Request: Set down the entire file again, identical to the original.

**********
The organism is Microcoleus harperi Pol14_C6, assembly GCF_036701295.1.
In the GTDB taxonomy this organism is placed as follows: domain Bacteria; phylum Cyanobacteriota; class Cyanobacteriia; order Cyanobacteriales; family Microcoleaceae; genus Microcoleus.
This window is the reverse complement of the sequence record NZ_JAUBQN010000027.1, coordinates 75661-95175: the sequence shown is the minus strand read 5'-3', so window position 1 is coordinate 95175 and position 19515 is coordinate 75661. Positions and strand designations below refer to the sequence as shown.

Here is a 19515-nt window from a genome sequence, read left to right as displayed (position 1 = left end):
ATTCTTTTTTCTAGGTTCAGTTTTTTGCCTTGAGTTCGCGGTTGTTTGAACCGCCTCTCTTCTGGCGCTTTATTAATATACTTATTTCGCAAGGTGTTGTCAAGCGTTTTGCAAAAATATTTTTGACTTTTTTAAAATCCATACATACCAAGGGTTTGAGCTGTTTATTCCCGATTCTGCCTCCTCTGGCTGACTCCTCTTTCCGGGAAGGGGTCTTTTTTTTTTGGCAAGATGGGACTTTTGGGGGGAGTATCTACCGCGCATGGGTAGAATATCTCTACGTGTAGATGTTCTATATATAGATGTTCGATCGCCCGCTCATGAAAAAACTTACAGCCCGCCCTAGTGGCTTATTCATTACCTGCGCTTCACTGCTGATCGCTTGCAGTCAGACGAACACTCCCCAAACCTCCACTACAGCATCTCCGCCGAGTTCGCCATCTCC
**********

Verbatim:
The organism is Microcoleus harperi Pol14_C6, assembly GCF_036701295.1.
In the GTDB taxonomy this organism is placed as follows: domain Bacteria; phylum Cyanobacteriota; class Cyanobacteriia; order Cyanobacteriales; family Microcoleaceae; genus Microcoleus.
This window is the reverse complement of the sequence record NZ_JAUBQN010000027.1, coordinates 75661-95175: the sequence shown is the minus strand read 5'-3', so window position 1 is coordinate 95175 and position 19515 is coordinate 75661. Positions and strand designations below refer to the sequence as shown.

Here is a 19515-nt window from a genome sequence, read left to right as displayed (position 1 = left end):
ATTCTTTTTTCTAGGTTCAGTTTTTTGCCTTGAGTTCGCGGTTGTTTGAACCGCCTCTCTTCTGGCGCTTTATTAATATACTTATTTCGCAAGGTGTTGTCAAGCGTTTTGCAAAAATATTTTTGACTTTTTTAAAATCCATACATACCAAGGGTTTGAGCTGTTTATTCCCGATTCTGCCTCCTCTGGCTGACTCCTCTTTCCGGGAAGGGGTCTTTTTTTTTTGGCAAGATGGGACTTTTGGGGGGAGTATCTACCGCGCATGGGTAGAATATCTCTACGTGTAGATGTTCTATATATAGATGTTCGATCGCCCGCTCATGAAAAAACTTACAGCCCGCCCTAGTGGCTTATTCATTACCTGCGCTTCACTGCTGATCGCTTGCAGTCAGACGAACACTCCCCAAACCTCCACTACAGCATCTCCGCCGAGTTCGCCATCTCC